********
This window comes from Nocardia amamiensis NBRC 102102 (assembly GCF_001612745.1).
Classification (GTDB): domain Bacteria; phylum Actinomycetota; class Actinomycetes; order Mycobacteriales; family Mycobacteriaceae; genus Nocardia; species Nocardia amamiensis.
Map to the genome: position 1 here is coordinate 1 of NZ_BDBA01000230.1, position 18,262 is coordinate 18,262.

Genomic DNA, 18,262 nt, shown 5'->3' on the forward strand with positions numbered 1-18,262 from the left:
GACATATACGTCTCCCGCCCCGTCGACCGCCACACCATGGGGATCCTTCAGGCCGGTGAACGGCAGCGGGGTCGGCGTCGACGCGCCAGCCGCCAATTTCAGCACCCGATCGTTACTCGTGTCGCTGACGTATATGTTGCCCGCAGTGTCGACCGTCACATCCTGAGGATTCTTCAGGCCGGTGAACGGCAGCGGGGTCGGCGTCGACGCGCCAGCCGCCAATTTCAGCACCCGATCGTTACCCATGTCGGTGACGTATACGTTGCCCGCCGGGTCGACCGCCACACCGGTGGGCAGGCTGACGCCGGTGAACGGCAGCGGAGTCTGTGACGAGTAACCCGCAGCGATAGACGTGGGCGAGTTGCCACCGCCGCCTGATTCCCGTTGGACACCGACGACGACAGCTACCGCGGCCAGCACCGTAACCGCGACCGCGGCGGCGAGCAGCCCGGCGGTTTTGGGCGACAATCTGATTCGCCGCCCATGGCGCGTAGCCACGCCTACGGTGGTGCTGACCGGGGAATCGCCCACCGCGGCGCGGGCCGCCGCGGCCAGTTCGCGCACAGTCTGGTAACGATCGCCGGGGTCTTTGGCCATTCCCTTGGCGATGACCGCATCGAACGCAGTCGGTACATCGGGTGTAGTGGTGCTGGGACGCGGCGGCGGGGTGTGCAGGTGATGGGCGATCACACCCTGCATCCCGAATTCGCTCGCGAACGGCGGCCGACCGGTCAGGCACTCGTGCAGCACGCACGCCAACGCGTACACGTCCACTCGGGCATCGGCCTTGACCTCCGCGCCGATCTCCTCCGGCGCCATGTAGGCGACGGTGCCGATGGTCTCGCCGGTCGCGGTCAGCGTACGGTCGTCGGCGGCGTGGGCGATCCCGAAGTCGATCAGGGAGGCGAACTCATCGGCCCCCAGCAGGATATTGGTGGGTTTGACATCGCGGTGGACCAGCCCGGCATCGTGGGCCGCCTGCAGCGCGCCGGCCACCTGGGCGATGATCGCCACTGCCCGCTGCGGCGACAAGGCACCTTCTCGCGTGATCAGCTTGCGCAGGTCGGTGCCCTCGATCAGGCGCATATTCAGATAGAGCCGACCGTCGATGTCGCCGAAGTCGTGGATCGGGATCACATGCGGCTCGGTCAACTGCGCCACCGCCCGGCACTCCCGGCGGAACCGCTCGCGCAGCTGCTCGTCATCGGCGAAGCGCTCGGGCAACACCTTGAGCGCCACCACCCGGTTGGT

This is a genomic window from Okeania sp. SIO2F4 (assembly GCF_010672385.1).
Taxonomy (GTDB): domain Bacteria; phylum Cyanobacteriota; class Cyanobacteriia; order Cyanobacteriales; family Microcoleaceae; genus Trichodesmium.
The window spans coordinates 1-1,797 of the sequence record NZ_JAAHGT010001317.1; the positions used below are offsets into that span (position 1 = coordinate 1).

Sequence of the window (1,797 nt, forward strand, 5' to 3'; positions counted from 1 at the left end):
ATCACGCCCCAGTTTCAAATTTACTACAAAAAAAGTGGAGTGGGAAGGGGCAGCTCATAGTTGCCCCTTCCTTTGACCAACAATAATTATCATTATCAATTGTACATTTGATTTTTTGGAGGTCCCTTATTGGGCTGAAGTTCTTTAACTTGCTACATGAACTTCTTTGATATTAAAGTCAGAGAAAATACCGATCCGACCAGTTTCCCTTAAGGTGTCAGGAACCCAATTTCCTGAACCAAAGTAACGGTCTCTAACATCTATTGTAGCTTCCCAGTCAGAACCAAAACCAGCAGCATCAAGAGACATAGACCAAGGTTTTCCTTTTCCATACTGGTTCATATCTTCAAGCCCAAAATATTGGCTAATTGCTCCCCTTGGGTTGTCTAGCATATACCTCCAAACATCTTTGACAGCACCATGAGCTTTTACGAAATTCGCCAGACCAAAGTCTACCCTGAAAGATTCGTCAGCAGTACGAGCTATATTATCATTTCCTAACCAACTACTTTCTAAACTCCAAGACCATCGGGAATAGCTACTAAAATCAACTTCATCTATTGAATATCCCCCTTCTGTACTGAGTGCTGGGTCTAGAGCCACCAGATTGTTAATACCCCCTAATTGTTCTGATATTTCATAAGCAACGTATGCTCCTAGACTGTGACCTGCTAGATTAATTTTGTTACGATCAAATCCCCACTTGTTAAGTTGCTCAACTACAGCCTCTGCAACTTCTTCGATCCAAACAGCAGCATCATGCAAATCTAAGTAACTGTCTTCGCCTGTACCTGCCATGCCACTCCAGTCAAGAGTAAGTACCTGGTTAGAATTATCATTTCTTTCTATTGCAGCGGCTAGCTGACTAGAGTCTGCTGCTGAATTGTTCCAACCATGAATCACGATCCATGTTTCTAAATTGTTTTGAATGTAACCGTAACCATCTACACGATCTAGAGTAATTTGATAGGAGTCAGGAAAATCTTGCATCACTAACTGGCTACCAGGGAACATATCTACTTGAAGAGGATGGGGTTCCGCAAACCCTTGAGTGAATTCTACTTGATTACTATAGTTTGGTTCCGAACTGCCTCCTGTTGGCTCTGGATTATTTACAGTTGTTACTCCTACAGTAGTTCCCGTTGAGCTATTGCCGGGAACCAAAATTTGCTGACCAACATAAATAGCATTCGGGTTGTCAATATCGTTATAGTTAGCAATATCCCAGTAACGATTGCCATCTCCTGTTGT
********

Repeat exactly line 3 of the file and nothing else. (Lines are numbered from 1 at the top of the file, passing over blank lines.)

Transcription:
Map to the genome: position 1 here is coordinate 1 of NZ_BDBA01000230.1, position 18,262 is coordinate 18,262.